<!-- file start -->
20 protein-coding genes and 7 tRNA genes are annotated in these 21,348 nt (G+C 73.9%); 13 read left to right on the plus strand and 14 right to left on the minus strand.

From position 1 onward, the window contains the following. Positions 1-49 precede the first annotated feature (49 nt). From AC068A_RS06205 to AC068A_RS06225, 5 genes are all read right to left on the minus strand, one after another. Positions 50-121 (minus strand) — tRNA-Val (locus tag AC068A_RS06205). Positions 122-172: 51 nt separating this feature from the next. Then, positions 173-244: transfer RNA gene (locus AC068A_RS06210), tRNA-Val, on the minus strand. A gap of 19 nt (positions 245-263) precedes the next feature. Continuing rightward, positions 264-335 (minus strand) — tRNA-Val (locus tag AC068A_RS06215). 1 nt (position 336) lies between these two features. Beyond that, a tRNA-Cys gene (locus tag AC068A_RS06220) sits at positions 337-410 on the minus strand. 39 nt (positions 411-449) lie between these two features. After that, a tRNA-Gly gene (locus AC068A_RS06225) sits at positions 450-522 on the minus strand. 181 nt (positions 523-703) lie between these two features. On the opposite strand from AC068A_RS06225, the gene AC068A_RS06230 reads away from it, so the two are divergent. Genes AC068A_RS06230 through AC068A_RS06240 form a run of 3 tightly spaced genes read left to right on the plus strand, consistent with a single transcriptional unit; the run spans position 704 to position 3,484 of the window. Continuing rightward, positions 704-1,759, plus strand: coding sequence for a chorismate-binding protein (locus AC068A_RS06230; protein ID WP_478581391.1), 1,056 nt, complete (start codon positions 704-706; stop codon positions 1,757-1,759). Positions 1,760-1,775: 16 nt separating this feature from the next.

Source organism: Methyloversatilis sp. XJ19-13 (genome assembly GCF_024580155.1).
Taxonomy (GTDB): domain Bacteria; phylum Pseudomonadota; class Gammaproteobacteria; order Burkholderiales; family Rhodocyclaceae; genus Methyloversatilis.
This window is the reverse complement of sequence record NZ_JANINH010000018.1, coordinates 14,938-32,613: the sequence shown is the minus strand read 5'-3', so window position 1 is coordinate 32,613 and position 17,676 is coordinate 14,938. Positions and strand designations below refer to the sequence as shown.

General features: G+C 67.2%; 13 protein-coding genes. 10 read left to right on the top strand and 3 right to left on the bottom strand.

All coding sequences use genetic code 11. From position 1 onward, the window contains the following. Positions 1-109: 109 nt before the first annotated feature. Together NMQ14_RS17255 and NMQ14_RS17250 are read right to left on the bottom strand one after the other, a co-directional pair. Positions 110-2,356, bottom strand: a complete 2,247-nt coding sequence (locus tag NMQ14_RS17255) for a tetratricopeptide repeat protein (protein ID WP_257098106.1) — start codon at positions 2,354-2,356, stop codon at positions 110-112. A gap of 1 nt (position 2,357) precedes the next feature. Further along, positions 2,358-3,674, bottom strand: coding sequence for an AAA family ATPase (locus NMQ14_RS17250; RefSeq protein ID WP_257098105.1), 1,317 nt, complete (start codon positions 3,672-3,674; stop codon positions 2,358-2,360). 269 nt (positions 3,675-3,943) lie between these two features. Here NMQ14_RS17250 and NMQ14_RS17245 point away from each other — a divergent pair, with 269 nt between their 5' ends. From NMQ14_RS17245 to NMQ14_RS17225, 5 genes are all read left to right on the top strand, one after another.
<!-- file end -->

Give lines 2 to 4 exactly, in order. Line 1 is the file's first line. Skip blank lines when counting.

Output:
From position 1 onward, the window contains the following. Positions 1-49 precede the first annotated feature (49 nt). From AC068A_RS06205 to AC068A_RS06225, 5 genes are all read right to left on the minus strand, one after another. Positions 50-121 (minus strand) — tRNA-Val (locus tag AC068A_RS06205). Positions 122-172: 51 nt separating this feature from the next. Then, positions 173-244: transfer RNA gene (locus AC068A_RS06210), tRNA-Val, on the minus strand. A gap of 19 nt (positions 245-263) precedes the next feature. Continuing rightward, positions 264-335 (minus strand) — tRNA-Val (locus tag AC068A_RS06215). 1 nt (position 336) lies between these two features. Beyond that, a tRNA-Cys gene (locus tag AC068A_RS06220) sits at positions 337-410 on the minus strand. 39 nt (positions 411-449) lie between these two features. After that, a tRNA-Gly gene (locus AC068A_RS06225) sits at positions 450-522 on the minus strand. 181 nt (positions 523-703) lie between these two features. On the opposite strand from AC068A_RS06225, the gene AC068A_RS06230 reads away from it, so the two are divergent. Genes AC068A_RS06230 through AC068A_RS06240 form a run of 3 tightly spaced genes read left to right on the plus strand, consistent with a single transcriptional unit; the run spans position 704 to position 3,484 of the window. Continuing rightward, positions 704-1,759, plus strand: coding sequence for a chorismate-binding protein (locus AC068A_RS06230; protein ID WP_478581391.1), 1,056 nt, complete (start codon positions 704-706; stop codon positions 1,757-1,759). Positions 1,760-1,775: 16 nt separating this feature from the next.

Source organism: Methyloversatilis sp. XJ19-13 (genome assembly GCF_024580155.1).
Taxonomy (GTDB): domain Bacteria; phylum Pseudomonadota; class Gammaproteobacteria; order Burkholderiales; family Rhodocyclaceae; genus Methyloversatilis.